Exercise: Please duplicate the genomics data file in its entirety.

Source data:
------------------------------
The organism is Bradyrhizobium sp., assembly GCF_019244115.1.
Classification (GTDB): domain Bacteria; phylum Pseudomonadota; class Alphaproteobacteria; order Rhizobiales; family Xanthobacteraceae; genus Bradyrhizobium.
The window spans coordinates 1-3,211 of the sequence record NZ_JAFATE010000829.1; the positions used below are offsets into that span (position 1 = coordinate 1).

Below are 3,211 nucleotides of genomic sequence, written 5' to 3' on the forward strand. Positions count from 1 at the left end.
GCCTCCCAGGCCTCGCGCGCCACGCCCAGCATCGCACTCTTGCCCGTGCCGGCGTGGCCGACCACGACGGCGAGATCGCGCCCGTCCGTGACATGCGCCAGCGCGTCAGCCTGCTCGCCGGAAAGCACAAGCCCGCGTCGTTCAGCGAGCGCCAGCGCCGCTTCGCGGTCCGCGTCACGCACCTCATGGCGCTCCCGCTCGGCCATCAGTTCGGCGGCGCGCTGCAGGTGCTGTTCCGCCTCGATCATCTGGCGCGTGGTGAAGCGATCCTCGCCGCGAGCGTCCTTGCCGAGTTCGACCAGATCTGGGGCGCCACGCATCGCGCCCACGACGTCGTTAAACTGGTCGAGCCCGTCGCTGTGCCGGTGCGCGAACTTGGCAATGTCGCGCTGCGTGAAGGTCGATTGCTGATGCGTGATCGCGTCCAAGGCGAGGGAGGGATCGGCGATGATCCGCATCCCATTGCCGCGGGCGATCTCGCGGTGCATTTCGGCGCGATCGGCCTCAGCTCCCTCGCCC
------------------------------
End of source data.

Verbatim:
The organism is Bradyrhizobium sp., assembly GCF_019244115.1.
Classification (GTDB): domain Bacteria; phylum Pseudomonadota; class Alphaproteobacteria; order Rhizobiales; family Xanthobacteraceae; genus Bradyrhizobium.
The window spans coordinates 1-3,211 of the sequence record NZ_JAFATE010000829.1; the positions used below are offsets into that span (position 1 = coordinate 1).

Below are 3,211 nucleotides of genomic sequence, written 5' to 3' on the forward strand. Positions count from 1 at the left end.
GCCTCCCAGGCCTCGCGCGCCACGCCCAGCATCGCACTCTTGCCCGTGCCGGCGTGGCCGACCACGACGGCGAGATCGCGCCCGTCCGTGACATGCGCCAGCGCGTCAGCCTGCTCGCCGGAAAGCACAAGCCCGCGTCGTTCAGCGAGCGCCAGCGCCGCTTCGCGGTCCGCGTCACGCACCTCATGGCGCTCCCGCTCGGCCATCAGTTCGGCGGCGCGCTGCAGGTGCTGTTCCGCCTCGATCATCTGGCGCGTGGTGAAGCGATCCTCGCCGCGAGCGTCCTTGCCGAGTTCGACCAGATCTGGGGCGCCACGCATCGCGCCCACGACGTCGTTAAACTGGTCGAGCCCGTCGCTGTGCCGGTGCGCGAACTTGGCAATGTCGCGCTGCGTGAAGGTCGATTGCTGATGCGTGATCGCGTCCAAGGCGAGGGAGGGATCGGCGATGATCCGCATCCCATTGCCGCGGGCGATCTCGCGGTGCATTTCGGCGCGATCGGCCTCAGCTCCCTCGCCC